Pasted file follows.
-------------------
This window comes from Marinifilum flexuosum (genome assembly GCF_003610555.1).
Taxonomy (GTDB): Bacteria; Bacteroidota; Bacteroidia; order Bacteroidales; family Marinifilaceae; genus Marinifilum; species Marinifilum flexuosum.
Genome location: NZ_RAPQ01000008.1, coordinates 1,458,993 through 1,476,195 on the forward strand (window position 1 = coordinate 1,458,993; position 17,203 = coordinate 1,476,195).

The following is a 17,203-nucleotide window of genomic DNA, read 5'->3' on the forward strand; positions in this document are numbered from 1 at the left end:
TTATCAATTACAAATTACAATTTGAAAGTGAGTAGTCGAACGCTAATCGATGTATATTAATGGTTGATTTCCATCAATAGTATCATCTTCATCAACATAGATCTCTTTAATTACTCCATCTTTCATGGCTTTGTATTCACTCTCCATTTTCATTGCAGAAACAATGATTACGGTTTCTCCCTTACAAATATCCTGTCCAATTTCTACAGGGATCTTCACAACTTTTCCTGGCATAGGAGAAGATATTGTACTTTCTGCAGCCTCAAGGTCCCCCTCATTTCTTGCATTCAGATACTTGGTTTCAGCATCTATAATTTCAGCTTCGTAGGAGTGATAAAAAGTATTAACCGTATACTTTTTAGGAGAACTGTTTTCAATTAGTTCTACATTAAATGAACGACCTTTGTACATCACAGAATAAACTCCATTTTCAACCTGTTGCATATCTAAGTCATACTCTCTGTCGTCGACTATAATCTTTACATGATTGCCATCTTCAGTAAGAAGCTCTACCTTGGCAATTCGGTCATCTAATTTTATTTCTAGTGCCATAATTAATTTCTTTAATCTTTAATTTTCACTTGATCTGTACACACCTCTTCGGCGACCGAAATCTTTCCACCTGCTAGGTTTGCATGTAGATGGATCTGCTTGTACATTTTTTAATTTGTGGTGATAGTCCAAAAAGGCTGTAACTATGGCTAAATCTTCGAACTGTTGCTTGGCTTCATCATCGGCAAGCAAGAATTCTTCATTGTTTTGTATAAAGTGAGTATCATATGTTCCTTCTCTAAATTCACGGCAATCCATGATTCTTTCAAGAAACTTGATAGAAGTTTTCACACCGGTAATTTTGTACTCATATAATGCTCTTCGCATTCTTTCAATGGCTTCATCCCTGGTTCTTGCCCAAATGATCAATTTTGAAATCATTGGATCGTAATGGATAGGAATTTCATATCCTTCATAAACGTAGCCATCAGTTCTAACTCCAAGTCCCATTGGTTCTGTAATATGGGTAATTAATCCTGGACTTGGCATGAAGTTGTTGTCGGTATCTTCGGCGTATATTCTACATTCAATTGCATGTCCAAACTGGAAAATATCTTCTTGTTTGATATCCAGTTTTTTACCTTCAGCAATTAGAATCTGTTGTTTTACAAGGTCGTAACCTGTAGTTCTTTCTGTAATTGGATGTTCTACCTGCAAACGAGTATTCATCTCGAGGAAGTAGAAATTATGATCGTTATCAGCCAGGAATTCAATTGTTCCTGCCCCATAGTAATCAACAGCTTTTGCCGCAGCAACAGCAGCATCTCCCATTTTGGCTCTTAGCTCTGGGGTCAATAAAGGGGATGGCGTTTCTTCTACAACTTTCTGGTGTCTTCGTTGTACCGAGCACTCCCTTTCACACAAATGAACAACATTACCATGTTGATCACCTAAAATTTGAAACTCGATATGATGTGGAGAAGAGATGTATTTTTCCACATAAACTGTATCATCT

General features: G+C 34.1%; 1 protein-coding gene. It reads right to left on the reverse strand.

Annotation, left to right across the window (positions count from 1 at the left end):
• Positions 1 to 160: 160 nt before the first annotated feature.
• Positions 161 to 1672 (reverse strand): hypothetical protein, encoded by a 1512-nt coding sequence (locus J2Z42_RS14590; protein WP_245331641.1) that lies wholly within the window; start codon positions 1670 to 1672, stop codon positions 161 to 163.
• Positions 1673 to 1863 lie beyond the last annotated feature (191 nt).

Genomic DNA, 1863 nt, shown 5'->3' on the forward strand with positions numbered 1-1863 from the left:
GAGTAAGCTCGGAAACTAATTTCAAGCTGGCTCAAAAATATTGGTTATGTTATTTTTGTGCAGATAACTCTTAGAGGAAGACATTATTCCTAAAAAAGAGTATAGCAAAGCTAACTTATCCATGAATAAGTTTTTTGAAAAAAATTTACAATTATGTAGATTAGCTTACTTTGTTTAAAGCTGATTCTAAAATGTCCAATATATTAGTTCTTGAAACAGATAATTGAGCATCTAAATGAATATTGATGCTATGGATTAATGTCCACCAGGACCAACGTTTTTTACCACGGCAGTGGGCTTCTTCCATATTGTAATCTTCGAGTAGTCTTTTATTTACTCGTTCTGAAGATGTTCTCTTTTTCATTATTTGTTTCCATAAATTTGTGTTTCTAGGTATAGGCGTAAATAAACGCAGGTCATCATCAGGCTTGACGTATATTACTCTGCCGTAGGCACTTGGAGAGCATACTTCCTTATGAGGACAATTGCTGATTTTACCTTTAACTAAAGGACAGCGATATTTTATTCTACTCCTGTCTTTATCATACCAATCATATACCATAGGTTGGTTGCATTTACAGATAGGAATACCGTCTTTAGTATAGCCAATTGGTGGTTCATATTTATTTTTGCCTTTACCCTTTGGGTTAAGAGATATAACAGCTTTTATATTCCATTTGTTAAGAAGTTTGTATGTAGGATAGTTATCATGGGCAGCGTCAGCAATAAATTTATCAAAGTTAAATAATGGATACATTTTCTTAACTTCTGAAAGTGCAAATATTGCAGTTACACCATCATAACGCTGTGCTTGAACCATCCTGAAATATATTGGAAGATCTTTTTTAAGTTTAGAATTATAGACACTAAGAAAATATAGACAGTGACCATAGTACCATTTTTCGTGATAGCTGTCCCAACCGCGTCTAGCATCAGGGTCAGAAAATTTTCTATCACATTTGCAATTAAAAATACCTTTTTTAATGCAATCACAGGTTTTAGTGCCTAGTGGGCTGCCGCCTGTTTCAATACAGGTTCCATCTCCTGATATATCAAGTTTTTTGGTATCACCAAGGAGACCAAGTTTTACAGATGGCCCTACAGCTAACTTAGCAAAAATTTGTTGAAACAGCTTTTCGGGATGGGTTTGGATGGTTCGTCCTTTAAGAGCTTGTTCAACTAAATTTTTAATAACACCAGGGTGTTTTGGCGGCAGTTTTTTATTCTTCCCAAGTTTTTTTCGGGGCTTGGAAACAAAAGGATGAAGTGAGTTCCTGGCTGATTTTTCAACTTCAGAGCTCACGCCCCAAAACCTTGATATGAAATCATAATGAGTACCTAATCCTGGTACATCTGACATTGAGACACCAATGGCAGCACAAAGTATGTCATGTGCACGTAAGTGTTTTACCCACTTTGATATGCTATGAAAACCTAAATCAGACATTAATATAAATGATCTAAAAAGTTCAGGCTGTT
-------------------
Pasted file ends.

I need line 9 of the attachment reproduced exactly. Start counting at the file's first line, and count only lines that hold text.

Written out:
• Positions 161 to 1672 (reverse strand): hypothetical protein, encoded by a 1512-nt coding sequence (locus J2Z42_RS14590; protein WP_245331641.1) that lies wholly within the window; start codon positions 1670 to 1672, stop codon positions 161 to 163.